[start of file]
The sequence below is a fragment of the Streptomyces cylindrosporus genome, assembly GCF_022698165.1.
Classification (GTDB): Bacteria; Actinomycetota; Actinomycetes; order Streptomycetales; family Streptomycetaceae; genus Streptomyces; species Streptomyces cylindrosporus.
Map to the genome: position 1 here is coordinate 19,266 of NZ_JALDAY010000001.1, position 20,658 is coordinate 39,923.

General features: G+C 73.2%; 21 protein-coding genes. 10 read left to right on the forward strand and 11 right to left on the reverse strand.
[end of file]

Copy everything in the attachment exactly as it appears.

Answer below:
The sequence below is a fragment of the Streptomyces cylindrosporus genome, assembly GCF_022698165.1.
Classification (GTDB): Bacteria; Actinomycetota; Actinomycetes; order Streptomycetales; family Streptomycetaceae; genus Streptomyces; species Streptomyces cylindrosporus.
Map to the genome: position 1 here is coordinate 19,266 of NZ_JALDAY010000001.1, position 20,658 is coordinate 39,923.

General features: G+C 73.2%; 21 protein-coding genes. 10 read left to right on the forward strand and 11 right to left on the reverse strand.